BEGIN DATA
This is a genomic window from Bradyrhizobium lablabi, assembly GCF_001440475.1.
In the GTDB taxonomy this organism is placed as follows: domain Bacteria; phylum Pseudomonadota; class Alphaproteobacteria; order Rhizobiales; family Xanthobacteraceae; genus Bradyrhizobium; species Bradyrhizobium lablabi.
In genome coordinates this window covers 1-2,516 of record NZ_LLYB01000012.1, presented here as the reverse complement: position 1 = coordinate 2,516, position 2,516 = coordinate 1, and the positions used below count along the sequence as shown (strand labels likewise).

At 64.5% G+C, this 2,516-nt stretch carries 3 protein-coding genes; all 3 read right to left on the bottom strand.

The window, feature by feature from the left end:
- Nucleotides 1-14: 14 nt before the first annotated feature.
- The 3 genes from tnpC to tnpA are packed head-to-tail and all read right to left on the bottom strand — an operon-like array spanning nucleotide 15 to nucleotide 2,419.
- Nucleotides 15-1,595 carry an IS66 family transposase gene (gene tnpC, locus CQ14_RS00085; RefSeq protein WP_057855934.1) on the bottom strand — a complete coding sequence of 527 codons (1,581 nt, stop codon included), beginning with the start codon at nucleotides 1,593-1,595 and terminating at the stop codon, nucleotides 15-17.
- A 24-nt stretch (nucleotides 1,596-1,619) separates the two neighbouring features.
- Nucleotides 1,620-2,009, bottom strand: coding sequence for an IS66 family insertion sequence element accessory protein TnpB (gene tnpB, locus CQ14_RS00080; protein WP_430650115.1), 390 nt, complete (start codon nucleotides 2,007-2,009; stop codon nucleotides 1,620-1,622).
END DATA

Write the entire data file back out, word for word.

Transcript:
This is a genomic window from Bradyrhizobium lablabi, assembly GCF_001440475.1.
In the GTDB taxonomy this organism is placed as follows: domain Bacteria; phylum Pseudomonadota; class Alphaproteobacteria; order Rhizobiales; family Xanthobacteraceae; genus Bradyrhizobium; species Bradyrhizobium lablabi.
In genome coordinates this window covers 1-2,516 of record NZ_LLYB01000012.1, presented here as the reverse complement: position 1 = coordinate 2,516, position 2,516 = coordinate 1, and the positions used below count along the sequence as shown (strand labels likewise).

At 64.5% G+C, this 2,516-nt stretch carries 3 protein-coding genes; all 3 read right to left on the bottom strand.

The window, feature by feature from the left end:
- Nucleotides 1-14: 14 nt before the first annotated feature.
- The 3 genes from tnpC to tnpA are packed head-to-tail and all read right to left on the bottom strand — an operon-like array spanning nucleotide 15 to nucleotide 2,419.
- Nucleotides 15-1,595 carry an IS66 family transposase gene (gene tnpC, locus CQ14_RS00085; RefSeq protein WP_057855934.1) on the bottom strand — a complete coding sequence of 527 codons (1,581 nt, stop codon included), beginning with the start codon at nucleotides 1,593-1,595 and terminating at the stop codon, nucleotides 15-17.
- A 24-nt stretch (nucleotides 1,596-1,619) separates the two neighbouring features.
- Nucleotides 1,620-2,009, bottom strand: coding sequence for an IS66 family insertion sequence element accessory protein TnpB (gene tnpB, locus CQ14_RS00080; protein WP_430650115.1), 390 nt, complete (start codon nucleotides 2,007-2,009; stop codon nucleotides 1,620-1,622).